President Recep Tayyip Erdogan gestures as he addresses his ruling party’s legislators, in Ankara, Turkey, Tuesday. Erdogan said Turkey would closely follow moves by the two sides in Libya and vowed to teach Khalifa Haftar, the head of the self-styled Libyan National Army, ‘the lesson he deserves’ if attacks on the Tripoli government continued.
The situation in Libya does not seem to be unfolding in the way Greece would like it to. Repeated meetings between officials in Athens and Nicosia are mostly aimed at domestic consumption. Meanwhile, Turkey is obviously trying to consolidate its status in the region, in cooperation with Russia. It is a situation that is being tolerated, if not encouraged by Europe (whose stance is dictated by weakness and fear) and one that is evolving under the opportunistic and indifferent gaze of the Trump administration.
Put simply, Erdogan is growing into a key player amid the geopolitical changes in the Middle East and the Eastern Mediterranean, as Turkey is acquiring regional superpower status. Worse, all that is creating the impression that, in the eyes of the West – the United States and the European Union (perhaps for different reasons) – Greece belongs to the Middle East and not Europe. It is thereby left at the mercy of Ankara.
Exaggerated as it may sound to some, this conclusion is based on recent developments. Turkish President Recep Tayyip Erdogan (who supports Fayez al-Sarraj, the head of Libya’s Tripoli-based internationally recognized government) and his Russian counterpart Vladimir Putin (who supports Sarraj’s rival, Khalifa Haftar, the commander of the Libyan National Army) once more came to an understanding during their meeting in Ankara after talks between Turkish and Russian ministers of foreign affairs and defense in Moscow. The two leaders tried to forge a truce, if fragile, between the two rival sides in the North African country. At the same time, German Chancellor Angela Merkel appeared to accept the Russian initiative.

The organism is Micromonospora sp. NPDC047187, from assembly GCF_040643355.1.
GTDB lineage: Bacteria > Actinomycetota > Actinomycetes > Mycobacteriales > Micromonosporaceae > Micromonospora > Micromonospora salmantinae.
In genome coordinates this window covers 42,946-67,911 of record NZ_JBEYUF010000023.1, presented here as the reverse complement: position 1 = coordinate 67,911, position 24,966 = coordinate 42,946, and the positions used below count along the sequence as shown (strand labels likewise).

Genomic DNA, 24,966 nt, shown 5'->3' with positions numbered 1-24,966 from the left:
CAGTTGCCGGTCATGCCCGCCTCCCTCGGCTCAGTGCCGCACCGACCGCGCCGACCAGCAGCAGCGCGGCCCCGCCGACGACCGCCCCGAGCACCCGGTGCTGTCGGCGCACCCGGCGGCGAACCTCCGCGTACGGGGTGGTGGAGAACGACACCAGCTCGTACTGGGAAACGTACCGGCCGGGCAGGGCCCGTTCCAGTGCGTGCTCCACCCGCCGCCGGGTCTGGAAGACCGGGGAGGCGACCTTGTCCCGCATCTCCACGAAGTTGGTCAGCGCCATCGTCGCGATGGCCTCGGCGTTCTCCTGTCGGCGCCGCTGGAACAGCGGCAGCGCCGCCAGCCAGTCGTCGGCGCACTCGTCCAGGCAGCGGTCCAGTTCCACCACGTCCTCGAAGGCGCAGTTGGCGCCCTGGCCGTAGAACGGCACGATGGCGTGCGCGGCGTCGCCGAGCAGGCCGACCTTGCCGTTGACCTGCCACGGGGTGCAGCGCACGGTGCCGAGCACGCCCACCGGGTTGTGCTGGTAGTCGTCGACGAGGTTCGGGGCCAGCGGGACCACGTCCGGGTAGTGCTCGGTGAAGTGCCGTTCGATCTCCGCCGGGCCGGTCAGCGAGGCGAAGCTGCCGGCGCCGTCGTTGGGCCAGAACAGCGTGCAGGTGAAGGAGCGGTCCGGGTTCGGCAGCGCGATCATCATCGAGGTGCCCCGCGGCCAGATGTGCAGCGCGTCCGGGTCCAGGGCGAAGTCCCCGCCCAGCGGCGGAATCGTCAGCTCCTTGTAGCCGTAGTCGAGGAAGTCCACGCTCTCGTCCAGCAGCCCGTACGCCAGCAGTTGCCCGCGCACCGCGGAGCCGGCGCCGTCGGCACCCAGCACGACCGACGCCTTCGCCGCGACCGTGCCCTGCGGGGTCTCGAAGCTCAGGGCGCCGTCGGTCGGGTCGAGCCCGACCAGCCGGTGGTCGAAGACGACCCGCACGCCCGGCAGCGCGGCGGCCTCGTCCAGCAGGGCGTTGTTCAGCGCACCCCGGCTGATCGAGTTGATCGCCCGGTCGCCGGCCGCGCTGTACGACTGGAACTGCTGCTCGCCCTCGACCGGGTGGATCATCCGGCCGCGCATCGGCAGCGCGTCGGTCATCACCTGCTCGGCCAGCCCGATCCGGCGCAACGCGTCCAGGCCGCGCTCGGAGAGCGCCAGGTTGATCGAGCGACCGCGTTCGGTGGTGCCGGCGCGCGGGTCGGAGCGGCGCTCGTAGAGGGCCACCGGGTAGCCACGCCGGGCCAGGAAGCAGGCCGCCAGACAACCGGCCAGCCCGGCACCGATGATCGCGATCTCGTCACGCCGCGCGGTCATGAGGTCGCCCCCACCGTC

But even if that has not exactly been the case, the international conference on the Libya crisis to be held at Merkel’s own initiative later this month in Berlin is set to include Turkey, but not Greece. Meanwhile, France and Italy, the two European countries that have played the most intrusive role in Libyan politics, have failed to reach an understanding. In fact, Italian Prime Minister Giuseppe Conte (note that Italy believes it has no dog in the fight when it comes to Turkish provocations in the region) is keen to meet with Erdogan in Turkey while French President Emmanuel Macron is only asking Putin that the Libya cease-fire deal he is busy hammering out with Erdogan be viable and credible.
All that means that Erdogan has managed to be involved in everything: He is considered a key factor in any Libya developments and he is treated as a major player in geopolitical readjustments in the wider region. By extension, his Libya protege Sarraj will most certainly survive in the near future, which in effect means that the maritime delineation agreements that Ankara has signed with him will remain in effect.
It is not known if the Greek government and the Greek political class can see other scenarios that are not clear to the average citizen or if they interpret ongoing developments differently, but protesting about Turkey’s international law violations does not seem to be enough to curb Ankara’s aggression. The chances of that happening are poorer when most of the space on the chessboard is occupied by power, interests and fear.